Journal of the New Zealand Medical Association, 15-April-2005, Vol 118 No 1213
Scope for regulation of cigarette smoke toxicity: the case for including charcoal filters
Murray Laugesen, Jefferson Fowles
A committed but concerned smoker might ask—‘Which cigarette brand has the least toxic emissions in its smoke?’ If a certain brand had significantly lower emissions, we reasoned that smokers should be informed of the fact. If there was such a brand, no cigarette manufacturer was making any such claim. In 2003, the Ministry of Health had tested only two brands for emission toxicity. By 2004, the Ministry was reviewing the Smoke-free Environments regulations, including the possibility of regulating toxicity.
We looked first at Japan, where two-thirds of cigarettes sold in the preceding 20 years had charcoal filter tips, thought to possibly explain the lower rate of lung cancer in male smokers in Japan versus the United States.1 The most popular Japanese brand, Mild Seven, probably the world’s most popular charcoal brand, was sold in small quantities in New Zealand. Data from the Ministry of Health in Tokyo,2 however, showed that the Mild Seven charcoal filter cigarette, and other regular cigarettes with charcoal filters did not lower emissions below the Canadian regular brands average as published by the Government of British Columbia.3 As charcoal is widely used in gas masks and in chemical laboratories to adsorb gases, the reason for these findings was unclear.
Cigarette manufacturers’ reports and charcoal filter references—Document collections at www.tobaccodocuments.org (previously secret internal industry documents accessed by legal discovery) and www.pubmed.org (US Institutes of Medicine) were searched on acrolein, cyanide, and charcoal. In addition, Swedish Match supplied a short summary of past experiments with charcoal filters. (Wahlberg I. personal communication, 2004).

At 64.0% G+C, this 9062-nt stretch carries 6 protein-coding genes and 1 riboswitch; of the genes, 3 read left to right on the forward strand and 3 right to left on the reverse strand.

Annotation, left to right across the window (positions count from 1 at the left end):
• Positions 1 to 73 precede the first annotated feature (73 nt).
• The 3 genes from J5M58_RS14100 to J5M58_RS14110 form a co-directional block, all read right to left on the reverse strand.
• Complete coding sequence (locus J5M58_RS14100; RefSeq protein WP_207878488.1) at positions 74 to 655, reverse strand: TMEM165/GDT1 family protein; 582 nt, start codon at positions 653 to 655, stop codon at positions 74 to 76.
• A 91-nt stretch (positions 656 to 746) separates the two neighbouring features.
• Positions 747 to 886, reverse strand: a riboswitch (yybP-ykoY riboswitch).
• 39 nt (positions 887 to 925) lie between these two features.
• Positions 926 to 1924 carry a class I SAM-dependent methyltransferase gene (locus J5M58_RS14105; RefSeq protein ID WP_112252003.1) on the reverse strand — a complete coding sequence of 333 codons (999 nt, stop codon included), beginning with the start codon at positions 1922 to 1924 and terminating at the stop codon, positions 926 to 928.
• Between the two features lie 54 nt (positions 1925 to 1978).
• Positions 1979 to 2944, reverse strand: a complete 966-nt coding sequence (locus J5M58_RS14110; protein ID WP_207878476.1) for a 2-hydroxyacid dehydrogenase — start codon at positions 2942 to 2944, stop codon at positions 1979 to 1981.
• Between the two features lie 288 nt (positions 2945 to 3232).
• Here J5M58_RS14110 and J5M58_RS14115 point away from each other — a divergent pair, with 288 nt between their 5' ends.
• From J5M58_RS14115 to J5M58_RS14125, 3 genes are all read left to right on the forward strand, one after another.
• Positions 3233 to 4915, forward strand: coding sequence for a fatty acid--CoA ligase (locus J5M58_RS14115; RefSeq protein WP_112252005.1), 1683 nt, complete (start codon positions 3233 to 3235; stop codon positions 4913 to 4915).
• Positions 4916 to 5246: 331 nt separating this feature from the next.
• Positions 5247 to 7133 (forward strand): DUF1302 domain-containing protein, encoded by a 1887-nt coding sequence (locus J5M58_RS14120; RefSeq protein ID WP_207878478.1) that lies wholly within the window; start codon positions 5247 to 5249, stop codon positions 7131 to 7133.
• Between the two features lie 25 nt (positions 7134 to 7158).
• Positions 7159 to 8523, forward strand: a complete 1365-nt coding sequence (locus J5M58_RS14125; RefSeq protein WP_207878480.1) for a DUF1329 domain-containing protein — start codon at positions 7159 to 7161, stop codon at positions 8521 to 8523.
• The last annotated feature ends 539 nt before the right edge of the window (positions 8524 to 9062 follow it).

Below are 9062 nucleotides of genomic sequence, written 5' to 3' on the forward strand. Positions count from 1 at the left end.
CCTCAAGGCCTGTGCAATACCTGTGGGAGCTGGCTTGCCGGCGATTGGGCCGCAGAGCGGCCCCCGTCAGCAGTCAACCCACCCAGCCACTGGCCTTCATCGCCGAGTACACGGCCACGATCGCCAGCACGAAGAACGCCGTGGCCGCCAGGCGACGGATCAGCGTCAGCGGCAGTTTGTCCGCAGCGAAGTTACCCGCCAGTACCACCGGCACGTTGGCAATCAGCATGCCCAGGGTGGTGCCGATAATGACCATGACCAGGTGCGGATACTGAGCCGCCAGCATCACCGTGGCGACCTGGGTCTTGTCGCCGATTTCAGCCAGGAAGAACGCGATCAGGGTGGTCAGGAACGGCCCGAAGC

Smoke tests—Emissions from two charcoal filter brands, Mild Seven regular, labelled 13 mg tar, and Mild Seven Lights, labelled 8 mg tar, were compared with Holiday Extra Mild (9 mg tar), an acetate filter brand. (The labels for tar were based on the ISO method—puff volume 35 ml, puff interval 60 seconds, puff duration 2 seconds, no holes covered).
The Mild Seven charcoal filter brands were purchased in Newmarket, Auckland in 2004, and analysed by Labstat International Inc, Kitchener, Ontario, Canada, using the Health Canada intensive machine smoking method (55-ml puff volume, puff duration of 2 seconds, 30 seconds between puffs, and all ventilation holes covered). For comparison, we used data from Holiday Extra-mild cigarettes, purchased in Wellington in 2002, and also tested at that time by Labstat by the same intensive machine smoking method.4 For both studies, we tested a short list of toxicants known from industry documents to be reduced by charcoal filters. Brands were tested for tar and nicotine; for the respiratory toxicants acrolein, acetaldehyde, formaldehyde; and for the cardiovascular toxicants carbon monoxide and hydrogen cyanide.
Spreadsheet scenarios—We created emissions spreadsheets containing the observed emissions for each brand. Then we changed certain emissions to simulate the effects of regulation for charcoal filters and/or switching to brands with lower emission toxicity.5 We ran separate estimations of each brand’s observed toxicity (with an acetate filter), then with a combined acetate-charcoal filter, assuming the acetate functioned as before, and the charcoal removed 75% of acetaldehyde, acrolein, benzene, hydrogen cyanide, and formaldehyde, as found on emission testing of mainstream smoke from that brand of (acetate filter) cigarette.